Kevin Brown’s next move is taking Education 3.0 statewide

Kevin Brown’s next move is taking Education 3.0 statewide

Kevin Brown shooting a video for Folo Media videographer Lynda Gonzalez.

If Alamo Heights superintendent Kevin Brown always looks like he’s enjoying his job, that’s because he is. Leading the 5,000-student district is “a dream job,” he said.

Brown is quick sing the praises of his staff, faculty, students, and the larger Alamo Heights community, so it came as something of a surprise when he announced that he would be leaving the district over the summer to lead the Texas Association of School Administrators (TASA).

It’s less of a surprise for those who have watched Brown operate in statewide leadership throughout his tenure at AHISD, serving as president of TASA. In that role, he actually created what will become his job description, the TASA Strategic Framework.

Let’s stop here and acknowledge that this new job sounds debilitatingly wonky. A lesser nerd would shudder to take up such a conceptual task. However, for Brown, this is exciting. It’s the best chance to expand the work he began in Alamo Heights.

In 2009 Alamo Heights ISD gathered 252 volunteers to each dedicate 40 hours toward developing a strategic plan for the district. It resulted in a daunting 49 initiatives to transform the district. It would require growth at every level, and a rethinking of some of the district’s more traditional policies and procedures. Brown could have very easily had a series of small revolts on his hands, and he knew it.

“If I knew then what I know now I wouldn’t have been nearly as stressed out about it,” Brown said. 

The community got on board quickly, and Brown became more cheerleader than referee.

“We had such a clear vision of what we wanted to accomplish,” Brown said, The results have been visible. The Alamo Heights High School rocketry program has literally taken hands on learning to new heights (and speeds). Redesigned classrooms signal a more collaborative and approach to digital-age learning (they look like coffee shops). But the heart of it, Brown said, is not “bells and whistles.” For the teachers, he said, “(Technology) can be a great tool if and when needed.”

What’s really revolutionary, he said, is the culture. “We’ve really created a culture where people are constantly trying to put kids first.”

He’s convinced that the human components of the vision, including the district’s “Profile of a Learner” which focuses on student development rather than strictly performance, are what really move the learning forward.

The district has also prioritized professional development, another non-flashy investment in human capital.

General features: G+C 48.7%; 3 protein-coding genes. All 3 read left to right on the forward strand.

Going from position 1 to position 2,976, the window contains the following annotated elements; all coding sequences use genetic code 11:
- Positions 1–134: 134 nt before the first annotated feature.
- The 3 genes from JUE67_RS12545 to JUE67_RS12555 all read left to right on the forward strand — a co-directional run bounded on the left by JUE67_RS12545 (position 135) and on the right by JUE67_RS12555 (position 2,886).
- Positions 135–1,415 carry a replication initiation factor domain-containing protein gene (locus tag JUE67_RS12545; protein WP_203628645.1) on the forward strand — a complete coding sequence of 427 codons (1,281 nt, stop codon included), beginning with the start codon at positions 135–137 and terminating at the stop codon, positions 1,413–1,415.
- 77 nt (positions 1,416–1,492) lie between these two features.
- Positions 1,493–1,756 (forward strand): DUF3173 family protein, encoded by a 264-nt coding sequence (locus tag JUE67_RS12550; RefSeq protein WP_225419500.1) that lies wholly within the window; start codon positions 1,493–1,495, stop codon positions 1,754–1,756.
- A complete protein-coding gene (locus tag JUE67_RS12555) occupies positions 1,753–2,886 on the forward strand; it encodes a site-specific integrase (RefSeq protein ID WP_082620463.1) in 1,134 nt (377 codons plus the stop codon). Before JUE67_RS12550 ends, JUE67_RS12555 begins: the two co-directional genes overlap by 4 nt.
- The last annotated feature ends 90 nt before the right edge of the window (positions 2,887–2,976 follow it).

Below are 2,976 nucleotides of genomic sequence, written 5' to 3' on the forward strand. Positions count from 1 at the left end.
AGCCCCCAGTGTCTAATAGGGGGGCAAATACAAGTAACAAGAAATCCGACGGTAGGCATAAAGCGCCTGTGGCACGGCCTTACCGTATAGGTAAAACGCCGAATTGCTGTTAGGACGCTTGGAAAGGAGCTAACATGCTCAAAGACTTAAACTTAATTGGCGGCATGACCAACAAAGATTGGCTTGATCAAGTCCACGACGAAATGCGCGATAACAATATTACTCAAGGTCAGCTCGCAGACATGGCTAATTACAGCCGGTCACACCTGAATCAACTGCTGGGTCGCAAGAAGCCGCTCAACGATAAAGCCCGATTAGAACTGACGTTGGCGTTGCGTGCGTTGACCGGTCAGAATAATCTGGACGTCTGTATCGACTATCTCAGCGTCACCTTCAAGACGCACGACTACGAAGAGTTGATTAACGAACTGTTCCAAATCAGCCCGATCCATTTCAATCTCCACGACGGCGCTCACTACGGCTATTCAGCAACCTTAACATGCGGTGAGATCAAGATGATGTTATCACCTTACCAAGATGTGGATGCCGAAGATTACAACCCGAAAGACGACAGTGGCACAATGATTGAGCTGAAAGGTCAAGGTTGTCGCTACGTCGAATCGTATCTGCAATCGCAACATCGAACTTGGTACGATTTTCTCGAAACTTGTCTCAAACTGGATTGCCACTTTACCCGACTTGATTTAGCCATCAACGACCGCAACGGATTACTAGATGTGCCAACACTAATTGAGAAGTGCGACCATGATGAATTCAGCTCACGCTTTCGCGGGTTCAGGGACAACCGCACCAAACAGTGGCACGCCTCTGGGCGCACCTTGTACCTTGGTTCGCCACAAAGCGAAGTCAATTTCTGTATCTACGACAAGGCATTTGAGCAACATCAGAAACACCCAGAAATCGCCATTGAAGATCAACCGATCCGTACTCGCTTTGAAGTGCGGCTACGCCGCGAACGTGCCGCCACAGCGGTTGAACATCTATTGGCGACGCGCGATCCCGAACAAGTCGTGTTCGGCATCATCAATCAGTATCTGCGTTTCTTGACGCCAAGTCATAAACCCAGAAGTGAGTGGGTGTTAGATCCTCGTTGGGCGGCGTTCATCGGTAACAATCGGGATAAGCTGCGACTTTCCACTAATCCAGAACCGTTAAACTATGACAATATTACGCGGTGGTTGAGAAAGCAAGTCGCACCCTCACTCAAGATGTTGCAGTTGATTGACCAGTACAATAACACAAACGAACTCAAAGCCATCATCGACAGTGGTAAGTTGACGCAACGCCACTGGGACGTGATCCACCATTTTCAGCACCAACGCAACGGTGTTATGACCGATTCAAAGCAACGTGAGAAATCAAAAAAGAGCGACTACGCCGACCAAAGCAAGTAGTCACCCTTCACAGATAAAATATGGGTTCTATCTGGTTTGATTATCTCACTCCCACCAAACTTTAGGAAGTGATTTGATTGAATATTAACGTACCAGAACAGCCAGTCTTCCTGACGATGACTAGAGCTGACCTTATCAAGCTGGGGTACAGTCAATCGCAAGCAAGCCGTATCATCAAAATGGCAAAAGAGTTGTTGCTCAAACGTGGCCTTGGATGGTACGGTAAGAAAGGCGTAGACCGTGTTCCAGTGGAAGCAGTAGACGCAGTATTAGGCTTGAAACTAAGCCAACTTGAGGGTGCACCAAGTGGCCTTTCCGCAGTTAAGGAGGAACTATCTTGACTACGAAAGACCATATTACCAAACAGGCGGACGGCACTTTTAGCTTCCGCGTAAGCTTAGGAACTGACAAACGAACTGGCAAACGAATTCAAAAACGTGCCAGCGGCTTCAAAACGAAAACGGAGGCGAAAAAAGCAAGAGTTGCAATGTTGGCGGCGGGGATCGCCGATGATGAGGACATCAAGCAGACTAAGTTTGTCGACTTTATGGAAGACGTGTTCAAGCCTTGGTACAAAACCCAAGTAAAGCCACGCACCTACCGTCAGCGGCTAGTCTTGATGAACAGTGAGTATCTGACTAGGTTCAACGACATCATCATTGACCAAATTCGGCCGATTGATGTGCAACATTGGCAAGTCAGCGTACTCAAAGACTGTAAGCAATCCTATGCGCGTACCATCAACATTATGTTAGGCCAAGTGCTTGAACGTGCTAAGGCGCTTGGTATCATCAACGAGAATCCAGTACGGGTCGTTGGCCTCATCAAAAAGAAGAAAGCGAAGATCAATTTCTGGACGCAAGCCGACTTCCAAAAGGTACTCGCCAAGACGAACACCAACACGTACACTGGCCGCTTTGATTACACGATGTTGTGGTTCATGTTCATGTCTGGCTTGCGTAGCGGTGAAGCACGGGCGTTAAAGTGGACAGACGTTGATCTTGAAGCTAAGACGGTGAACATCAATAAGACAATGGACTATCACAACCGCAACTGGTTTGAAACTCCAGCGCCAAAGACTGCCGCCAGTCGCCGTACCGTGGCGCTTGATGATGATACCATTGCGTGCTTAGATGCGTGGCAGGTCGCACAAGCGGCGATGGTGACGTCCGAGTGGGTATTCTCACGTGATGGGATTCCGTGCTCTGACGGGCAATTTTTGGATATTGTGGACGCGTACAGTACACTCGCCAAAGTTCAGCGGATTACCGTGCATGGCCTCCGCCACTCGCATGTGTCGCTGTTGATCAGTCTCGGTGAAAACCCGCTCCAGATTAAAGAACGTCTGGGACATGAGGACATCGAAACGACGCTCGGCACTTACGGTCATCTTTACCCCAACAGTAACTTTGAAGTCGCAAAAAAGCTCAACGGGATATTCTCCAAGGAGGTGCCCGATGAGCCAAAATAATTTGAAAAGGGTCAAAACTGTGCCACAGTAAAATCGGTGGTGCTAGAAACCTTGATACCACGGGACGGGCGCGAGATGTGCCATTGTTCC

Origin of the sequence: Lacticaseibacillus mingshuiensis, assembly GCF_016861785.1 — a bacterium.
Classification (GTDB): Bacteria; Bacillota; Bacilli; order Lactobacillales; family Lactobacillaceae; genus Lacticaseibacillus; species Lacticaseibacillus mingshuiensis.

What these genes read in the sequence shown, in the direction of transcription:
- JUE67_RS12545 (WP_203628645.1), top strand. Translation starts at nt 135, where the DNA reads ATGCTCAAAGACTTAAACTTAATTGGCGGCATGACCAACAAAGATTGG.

Add all of these initiatives up, and it amounts to a ton of communication, consensus-building, and, frankly, interpersonal acumen.

“One of the most important roles that I’ve played is to build relationships in the community,” Brown said.

Brown will no doubt put his people skills to use in his new role.

Photo by Robin Jerstad for Folo Media

While the average Alamo Heights family is far more privileged than the average Texas family, stakeholder engagement in affluent districts requires its own set of skills and tough conversations when innovation and tradition bump heads. It requires trust and a lot of face time.

Now, Brown will be leading district administrators (who are also a demanding crowd in their own way) to realize a statewide vision.

As a fan of history—he’s been known to quote Alexis de Tocqueville whenever appropriate—Brown compares the strategic framework to the U.S. Constitution, a game plan to accomplish the goals set out by a vision document. That vision document, TASA’s version of the Declaration of Independence, if you will, is the 2008 “Creating a New Vision for Public Education.”

The 2008 vision document essentially lays out the administrative portion of what Brown touts as Education 3.0 (1.0 was the agrarian school house, 2.0 the outdated industrial model we are currently using). The learning system of the future is different from the top-down, bureaucratic model of the past, the document explains, it calls for digital engagement, individualization, and assessments that fit the actual skills kids need to thrive (not just how well they perform on standardized tests). The move toward more collaborative learning environments, the document says, should also be reflected in the State’s involvement as a supporting partner, not a compliance officer.

District administrators are really the only ones in the education system able to bring Education 3.0 to life. Superintendents are the bridge between elected officials (who look to them to give account of school performance), and the school community (who looks to them for leadership). A coordinated push from TASA—with professional development, organizing efforts, and advocacy articulated by the TASA Strategic Framework—could make headway with the State, where accountability reform, funding, and innovation go to die.

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